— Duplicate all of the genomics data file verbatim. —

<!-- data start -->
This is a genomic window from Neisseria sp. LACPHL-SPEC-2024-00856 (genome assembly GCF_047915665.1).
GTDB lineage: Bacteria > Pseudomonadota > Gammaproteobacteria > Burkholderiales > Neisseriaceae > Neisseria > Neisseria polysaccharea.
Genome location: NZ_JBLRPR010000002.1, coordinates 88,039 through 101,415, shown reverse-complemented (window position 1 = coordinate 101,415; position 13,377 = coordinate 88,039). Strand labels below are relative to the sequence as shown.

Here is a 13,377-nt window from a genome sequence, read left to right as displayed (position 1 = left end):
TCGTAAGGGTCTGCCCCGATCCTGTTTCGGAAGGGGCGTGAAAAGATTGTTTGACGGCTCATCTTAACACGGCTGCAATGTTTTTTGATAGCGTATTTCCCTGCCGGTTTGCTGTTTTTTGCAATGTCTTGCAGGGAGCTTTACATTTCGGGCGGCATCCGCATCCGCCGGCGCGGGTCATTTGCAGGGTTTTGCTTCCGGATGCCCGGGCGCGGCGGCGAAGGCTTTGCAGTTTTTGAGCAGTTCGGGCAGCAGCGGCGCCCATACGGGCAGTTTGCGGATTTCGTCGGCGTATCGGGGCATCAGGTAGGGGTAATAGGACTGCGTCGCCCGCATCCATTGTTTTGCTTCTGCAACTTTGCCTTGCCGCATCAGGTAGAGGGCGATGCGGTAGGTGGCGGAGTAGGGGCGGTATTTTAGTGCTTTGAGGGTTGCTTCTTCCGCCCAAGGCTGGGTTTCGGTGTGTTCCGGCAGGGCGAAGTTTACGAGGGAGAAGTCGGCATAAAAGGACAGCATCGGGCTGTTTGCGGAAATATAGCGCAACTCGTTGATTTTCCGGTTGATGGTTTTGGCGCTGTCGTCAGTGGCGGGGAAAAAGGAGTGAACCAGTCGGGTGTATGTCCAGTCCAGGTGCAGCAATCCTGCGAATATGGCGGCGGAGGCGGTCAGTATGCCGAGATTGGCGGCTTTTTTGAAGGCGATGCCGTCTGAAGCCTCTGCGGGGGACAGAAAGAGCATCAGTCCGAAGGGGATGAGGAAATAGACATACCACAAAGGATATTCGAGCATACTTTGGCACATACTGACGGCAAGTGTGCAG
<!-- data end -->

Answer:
This is a genomic window from Neisseria sp. LACPHL-SPEC-2024-00856 (genome assembly GCF_047915665.1).
GTDB lineage: Bacteria > Pseudomonadota > Gammaproteobacteria > Burkholderiales > Neisseriaceae > Neisseria > Neisseria polysaccharea.
Genome location: NZ_JBLRPR010000002.1, coordinates 88,039 through 101,415, shown reverse-complemented (window position 1 = coordinate 101,415; position 13,377 = coordinate 88,039). Strand labels below are relative to the sequence as shown.

Here is a 13,377-nt window from a genome sequence, read left to right as displayed (position 1 = left end):
TCGTAAGGGTCTGCCCCGATCCTGTTTCGGAAGGGGCGTGAAAAGATTGTTTGACGGCTCATCTTAACACGGCTGCAATGTTTTTTGATAGCGTATTTCCCTGCCGGTTTGCTGTTTTTTGCAATGTCTTGCAGGGAGCTTTACATTTCGGGCGGCATCCGCATCCGCCGGCGCGGGTCATTTGCAGGGTTTTGCTTCCGGATGCCCGGGCGCGGCGGCGAAGGCTTTGCAGTTTTTGAGCAGTTCGGGCAGCAGCGGCGCCCATACGGGCAGTTTGCGGATTTCGTCGGCGTATCGGGGCATCAGGTAGGGGTAATAGGACTGCGTCGCCCGCATCCATTGTTTTGCTTCTGCAACTTTGCCTTGCCGCATCAGGTAGAGGGCGATGCGGTAGGTGGCGGAGTAGGGGCGGTATTTTAGTGCTTTGAGGGTTGCTTCTTCCGCCCAAGGCTGGGTTTCGGTGTGTTCCGGCAGGGCGAAGTTTACGAGGGAGAAGTCGGCATAAAAGGACAGCATCGGGCTGTTTGCGGAAATATAGCGCAACTCGTTGATTTTCCGGTTGATGGTTTTGGCGCTGTCGTCAGTGGCGGGGAAAAAGGAGTGAACCAGTCGGGTGTATGTCCAGTCCAGGTGCAGCAATCCTGCGAATATGGCGGCGGAGGCGGTCAGTATGCCGAGATTGGCGGCTTTTTTGAAGGCGATGCCGTCTGAAGCCTCTGCGGGGGACAGAAAGAGCATCAGTCCGAAGGGGATGAGGAAATAGACATACCACAAAGGATATTCGAGCATACTTTGGCACATACTGACGGCAAGTGTGCAG